The Cleveland Browns selected the physically-gifted defensive end Courtney Brown with the very first selection in the 2000 draft. With the third selection in the 2001 draft, they picked heralded defensive tackle Gerard Warren. Checkbook and pen in hand, the team eagerly pursued linebackers Dwayne Rudd and Earl Holmes, defensive backs Robert Griffith and Percy Ellsworth, and linemen Orpheus Roye and Kenard Lang.
The team's best defensive player in the post-betrayal era, however, has been none of those players.
Linebacker Jamir Miller has been the brightest spot on the Browns defense since he fell through the free agent cracks into the team's lap in 1999.
Signed initially to a one-year contract, the Browns front office was delighted to sign Miller to a contract extension as they watched most of their defensive moves implode during their horrific first year. Quickly establishing himself as a leader on the field and in the locker room, Miller seemed to get better the longer he was in a Browns uniform.
The linebacker's best year was 2001, a season in which he recorded 13 sacks and over 100 tackles. Partially as a result of the up-front pressure applied by Miller and others in the Browns front seven, the team's lightly-regarded defensive backfield suddenly emerged as ballhawks, with rookie Anthony Henry leading the charge with 10 interceptions.
Miller's stellar performance on the playing field, however, has never resulted in much publicly-displayed respect from the team's executives.
Head Coach Butch Davis never seemed to warm up to his best linebacker. Prior to the 2002 season, as Miller entered the last year of his contract, the player began positioning for a new deal and Davis positioned the team as being able to move on without him. Davis offered his opinion that the linebacker was the benefactor of a defensive scheme created by since-departed defensive coordinator Foge Fazio and displayed little enthusiasm for a contract extension.
The team's bargaining position with Miller became unassailable when he suffered an achilles tear early in a 2002 exhibition game against the Vikings. Miller was placed on injured reserve and the season and talk of a big-dollar contract extension evaporated. After allowing an unpayable roster bonus to be added to the contract early in 2003, the team was able to unceremoniously dump the linebacker without any significant debate or backlash.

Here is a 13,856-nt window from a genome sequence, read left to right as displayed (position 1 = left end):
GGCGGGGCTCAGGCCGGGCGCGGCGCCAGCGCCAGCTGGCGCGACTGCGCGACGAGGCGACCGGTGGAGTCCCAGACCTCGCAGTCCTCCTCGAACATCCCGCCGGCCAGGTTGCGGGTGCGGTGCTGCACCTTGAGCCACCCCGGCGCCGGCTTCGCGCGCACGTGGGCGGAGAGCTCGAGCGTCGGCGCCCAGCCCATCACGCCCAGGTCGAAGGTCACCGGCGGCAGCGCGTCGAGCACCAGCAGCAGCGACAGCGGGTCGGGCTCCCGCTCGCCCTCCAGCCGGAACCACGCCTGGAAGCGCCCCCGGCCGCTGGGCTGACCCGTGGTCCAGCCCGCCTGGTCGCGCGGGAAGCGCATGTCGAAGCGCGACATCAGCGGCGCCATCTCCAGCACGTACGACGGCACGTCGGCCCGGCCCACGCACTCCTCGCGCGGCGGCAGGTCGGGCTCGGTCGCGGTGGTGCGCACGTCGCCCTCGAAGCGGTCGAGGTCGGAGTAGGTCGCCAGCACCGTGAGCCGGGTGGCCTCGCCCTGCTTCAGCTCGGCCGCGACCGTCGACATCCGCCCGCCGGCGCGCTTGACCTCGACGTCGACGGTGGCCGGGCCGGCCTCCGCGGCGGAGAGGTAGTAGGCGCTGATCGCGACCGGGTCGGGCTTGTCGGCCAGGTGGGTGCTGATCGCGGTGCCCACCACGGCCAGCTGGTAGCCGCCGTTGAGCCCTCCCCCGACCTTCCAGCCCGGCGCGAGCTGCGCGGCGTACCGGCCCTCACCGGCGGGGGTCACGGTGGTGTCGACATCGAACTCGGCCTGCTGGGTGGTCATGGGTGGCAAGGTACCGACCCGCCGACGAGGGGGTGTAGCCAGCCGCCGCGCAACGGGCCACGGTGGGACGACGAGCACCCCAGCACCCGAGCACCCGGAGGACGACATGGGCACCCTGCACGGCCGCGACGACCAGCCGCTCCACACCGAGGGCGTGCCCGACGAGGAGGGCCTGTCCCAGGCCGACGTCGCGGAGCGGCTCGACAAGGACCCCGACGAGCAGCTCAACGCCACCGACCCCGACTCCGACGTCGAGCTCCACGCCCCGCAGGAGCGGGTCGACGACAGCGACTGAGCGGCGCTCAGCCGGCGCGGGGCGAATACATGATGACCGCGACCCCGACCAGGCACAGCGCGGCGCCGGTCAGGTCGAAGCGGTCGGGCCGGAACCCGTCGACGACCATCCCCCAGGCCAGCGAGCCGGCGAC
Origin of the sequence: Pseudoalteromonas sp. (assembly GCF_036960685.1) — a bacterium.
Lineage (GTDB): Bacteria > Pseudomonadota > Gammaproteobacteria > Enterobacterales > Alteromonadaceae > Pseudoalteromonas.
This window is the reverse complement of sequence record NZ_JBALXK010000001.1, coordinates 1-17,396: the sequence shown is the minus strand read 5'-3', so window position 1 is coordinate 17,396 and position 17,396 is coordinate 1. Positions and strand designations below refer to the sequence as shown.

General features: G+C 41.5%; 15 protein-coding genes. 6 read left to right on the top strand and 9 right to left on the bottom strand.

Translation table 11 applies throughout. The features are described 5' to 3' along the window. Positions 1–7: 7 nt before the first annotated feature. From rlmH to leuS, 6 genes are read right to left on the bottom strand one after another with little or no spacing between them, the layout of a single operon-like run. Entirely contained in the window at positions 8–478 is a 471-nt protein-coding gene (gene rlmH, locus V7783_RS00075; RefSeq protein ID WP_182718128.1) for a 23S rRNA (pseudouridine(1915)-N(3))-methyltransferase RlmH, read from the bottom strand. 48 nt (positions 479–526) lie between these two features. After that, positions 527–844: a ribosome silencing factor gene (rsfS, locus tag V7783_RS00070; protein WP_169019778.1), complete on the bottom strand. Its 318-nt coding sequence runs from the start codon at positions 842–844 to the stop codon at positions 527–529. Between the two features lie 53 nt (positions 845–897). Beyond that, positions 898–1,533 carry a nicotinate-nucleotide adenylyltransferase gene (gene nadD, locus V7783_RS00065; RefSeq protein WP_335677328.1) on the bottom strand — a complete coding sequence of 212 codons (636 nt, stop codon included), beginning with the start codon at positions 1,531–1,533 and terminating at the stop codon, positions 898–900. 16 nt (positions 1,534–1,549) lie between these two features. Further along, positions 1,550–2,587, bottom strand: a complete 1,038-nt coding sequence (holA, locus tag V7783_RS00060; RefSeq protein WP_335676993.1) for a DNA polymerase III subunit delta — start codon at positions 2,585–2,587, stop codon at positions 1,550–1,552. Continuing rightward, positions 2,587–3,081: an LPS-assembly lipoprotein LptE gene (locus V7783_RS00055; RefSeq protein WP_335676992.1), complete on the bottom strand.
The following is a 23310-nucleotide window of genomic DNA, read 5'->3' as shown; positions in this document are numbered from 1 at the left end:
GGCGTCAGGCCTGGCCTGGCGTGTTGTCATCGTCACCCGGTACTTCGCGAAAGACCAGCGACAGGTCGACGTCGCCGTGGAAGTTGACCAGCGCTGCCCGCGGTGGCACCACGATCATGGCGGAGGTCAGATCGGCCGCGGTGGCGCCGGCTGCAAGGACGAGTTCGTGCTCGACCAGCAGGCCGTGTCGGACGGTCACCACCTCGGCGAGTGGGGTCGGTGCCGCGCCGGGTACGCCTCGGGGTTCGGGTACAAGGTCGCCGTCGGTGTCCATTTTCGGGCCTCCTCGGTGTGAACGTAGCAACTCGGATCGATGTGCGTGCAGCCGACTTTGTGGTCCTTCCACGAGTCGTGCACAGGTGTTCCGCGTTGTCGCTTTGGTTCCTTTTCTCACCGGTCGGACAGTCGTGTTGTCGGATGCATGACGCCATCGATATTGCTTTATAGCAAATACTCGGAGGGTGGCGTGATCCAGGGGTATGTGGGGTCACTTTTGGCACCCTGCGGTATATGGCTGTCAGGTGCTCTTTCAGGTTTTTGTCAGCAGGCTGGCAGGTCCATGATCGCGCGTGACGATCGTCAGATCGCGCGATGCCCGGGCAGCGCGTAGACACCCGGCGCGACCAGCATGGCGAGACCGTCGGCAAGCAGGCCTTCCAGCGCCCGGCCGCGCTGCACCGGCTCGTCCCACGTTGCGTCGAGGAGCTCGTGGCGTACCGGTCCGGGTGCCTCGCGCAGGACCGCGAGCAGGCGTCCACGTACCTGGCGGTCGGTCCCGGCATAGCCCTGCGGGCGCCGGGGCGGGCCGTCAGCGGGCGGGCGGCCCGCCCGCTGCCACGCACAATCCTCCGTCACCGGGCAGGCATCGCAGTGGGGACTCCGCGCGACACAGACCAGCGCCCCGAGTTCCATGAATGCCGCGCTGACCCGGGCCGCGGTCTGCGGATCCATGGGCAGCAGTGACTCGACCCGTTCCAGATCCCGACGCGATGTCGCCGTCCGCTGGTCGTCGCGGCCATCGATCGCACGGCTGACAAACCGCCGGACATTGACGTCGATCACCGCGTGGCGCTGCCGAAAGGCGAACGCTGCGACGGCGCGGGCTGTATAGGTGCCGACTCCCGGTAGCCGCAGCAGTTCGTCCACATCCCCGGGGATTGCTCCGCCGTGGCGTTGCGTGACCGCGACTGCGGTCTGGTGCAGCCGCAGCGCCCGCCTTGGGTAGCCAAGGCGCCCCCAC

As the team's perception of his likely asking price has decreased, Davis has talked in more positive terms about his skills and bringing him back to the club. The team's strategy, as espoused by team President Carmen Policy, has been to allow Miller to test the market in order to set his price.
The Browns have clearly felt that the remainder of the league would view a return from injury as problematic and that Miller would come back to the team and sign for a cap-friendly amount. As Miller has taken a backseat to other free agent linebackers, such as Takeo Spikes and Roosevelt Colvin, the Browns strategy seemed to work out beautifully.
Come back home, Jamir. We hope you've learned a valuable lesson.
Something seems to be happening, however, on the way to a happy low-cost ending for the Browns. As top-tier linebackers such as Spikes and Colvin have signed deals, a number of teams looking for potential bargains have begun to turn their attention to Miller.
The list of interested clubs is now up to three, as the Kansas City Chiefs, Tampa Bay Buccaneers, and Baltimore Ravens have expressed an interest in the newly bulked-up Miller.
Each of these clubs offer interesting opportunities for a player with Miller's background and ability to play with both linebacker and defensive end. Kansas City offers a potential playoff contender and player-friendly head coach Dick Vermiel. The Bucs, who have opened up over $2.5 million in cap space with a renegotiated contract with Keyshawn Johnson, offer the opportunity to play for a Super Bowl champion and be part of a dominating defense.
The Ravens give Miller an chance to line up on the same field with Ray Lewis and Peter Boulware, and possibly chase the quarterback from the position previously occupied by Mike McCrary. The Ravens would also offer an opportunity to play with fellow 1999 defender Corey Fuller and tear up his old club. Twice. Each. Year.
Counting the Browns, at least four clubs are now publicly seen as being interested in Miller. As a purported financial wizard, newly secure team president Carmen Policy should be fully cognizant of the laws of supply and demand.
There's still a chance that the Browns strategy will Miller will pay off, and that the team will get him back at a bargain price. As the free agent period develops, however, there are signs that it could backfire on the team and they could lose the best defensive player of the expansion era.
If the notion of Jamir Miller lining up with Ray Lewis and Peter Boulware doesn't alarm Browns executives, I would strongly recommend therapy or shock treatments.
By the end of the 2003 season, we may all need them.